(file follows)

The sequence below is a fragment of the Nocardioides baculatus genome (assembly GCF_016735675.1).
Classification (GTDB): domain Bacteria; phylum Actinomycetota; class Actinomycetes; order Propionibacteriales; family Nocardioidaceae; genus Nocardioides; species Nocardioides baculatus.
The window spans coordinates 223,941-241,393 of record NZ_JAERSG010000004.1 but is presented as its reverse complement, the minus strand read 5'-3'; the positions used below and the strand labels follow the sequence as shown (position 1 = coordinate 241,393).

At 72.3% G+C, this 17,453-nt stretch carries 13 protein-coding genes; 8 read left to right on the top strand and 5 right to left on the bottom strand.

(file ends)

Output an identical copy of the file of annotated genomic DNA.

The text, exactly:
The sequence below is a fragment of the Nocardioides baculatus genome (assembly GCF_016735675.1).
Classification (GTDB): domain Bacteria; phylum Actinomycetota; class Actinomycetes; order Propionibacteriales; family Nocardioidaceae; genus Nocardioides; species Nocardioides baculatus.
The window spans coordinates 223,941-241,393 of record NZ_JAERSG010000004.1 but is presented as its reverse complement, the minus strand read 5'-3'; the positions used below and the strand labels follow the sequence as shown (position 1 = coordinate 241,393).

At 72.3% G+C, this 17,453-nt stretch carries 13 protein-coding genes; 8 read left to right on the top strand and 5 right to left on the bottom strand.